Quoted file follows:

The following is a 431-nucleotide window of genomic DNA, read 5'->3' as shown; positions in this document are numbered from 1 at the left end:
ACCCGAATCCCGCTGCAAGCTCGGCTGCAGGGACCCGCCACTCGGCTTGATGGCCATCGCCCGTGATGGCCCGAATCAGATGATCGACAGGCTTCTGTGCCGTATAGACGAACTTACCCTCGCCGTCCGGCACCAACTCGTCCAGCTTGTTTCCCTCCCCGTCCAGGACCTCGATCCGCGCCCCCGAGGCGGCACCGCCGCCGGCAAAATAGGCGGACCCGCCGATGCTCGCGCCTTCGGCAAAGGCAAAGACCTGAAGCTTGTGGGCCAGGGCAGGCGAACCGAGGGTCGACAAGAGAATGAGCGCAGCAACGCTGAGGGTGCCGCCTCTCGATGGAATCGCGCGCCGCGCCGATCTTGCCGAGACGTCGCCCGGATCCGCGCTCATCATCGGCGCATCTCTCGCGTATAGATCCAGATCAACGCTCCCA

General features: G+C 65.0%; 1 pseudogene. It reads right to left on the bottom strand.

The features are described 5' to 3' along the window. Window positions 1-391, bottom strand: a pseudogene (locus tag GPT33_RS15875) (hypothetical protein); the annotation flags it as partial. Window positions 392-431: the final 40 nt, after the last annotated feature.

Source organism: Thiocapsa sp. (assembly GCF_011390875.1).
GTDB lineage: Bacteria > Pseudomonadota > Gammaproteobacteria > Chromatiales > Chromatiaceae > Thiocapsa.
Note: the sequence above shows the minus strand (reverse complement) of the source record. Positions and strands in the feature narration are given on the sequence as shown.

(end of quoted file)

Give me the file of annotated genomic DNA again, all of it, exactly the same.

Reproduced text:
The following is a 431-nucleotide window of genomic DNA, read 5'->3' as shown; positions in this document are numbered from 1 at the left end:
ACCCGAATCCCGCTGCAAGCTCGGCTGCAGGGACCCGCCACTCGGCTTGATGGCCATCGCCCGTGATGGCCCGAATCAGATGATCGACAGGCTTCTGTGCCGTATAGACGAACTTACCCTCGCCGTCCGGCACCAACTCGTCCAGCTTGTTTCCCTCCCCGTCCAGGACCTCGATCCGCGCCCCCGAGGCGGCACCGCCGCCGGCAAAATAGGCGGACCCGCCGATGCTCGCGCCTTCGGCAAAGGCAAAGACCTGAAGCTTGTGGGCCAGGGCAGGCGAACCGAGGGTCGACAAGAGAATGAGCGCAGCAACGCTGAGGGTGCCGCCTCTCGATGGAATCGCGCGCCGCGCCGATCTTGCCGAGACGTCGCCCGGATCCGCGCTCATCATCGGCGCATCTCTCGCGTATAGATCCAGATCAACGCTCCCA

General features: G+C 65.0%; 1 pseudogene. It reads right to left on the bottom strand.

The features are described 5' to 3' along the window. Window positions 1-391, bottom strand: a pseudogene (locus tag GPT33_RS15875) (hypothetical protein); the annotation flags it as partial. Window positions 392-431: the final 40 nt, after the last annotated feature.

Source organism: Thiocapsa sp. (assembly GCF_011390875.1).
GTDB lineage: Bacteria > Pseudomonadota > Gammaproteobacteria > Chromatiales > Chromatiaceae > Thiocapsa.
Note: the sequence above shows the minus strand (reverse complement) of the source record. Positions and strands in the feature narration are given on the sequence as shown.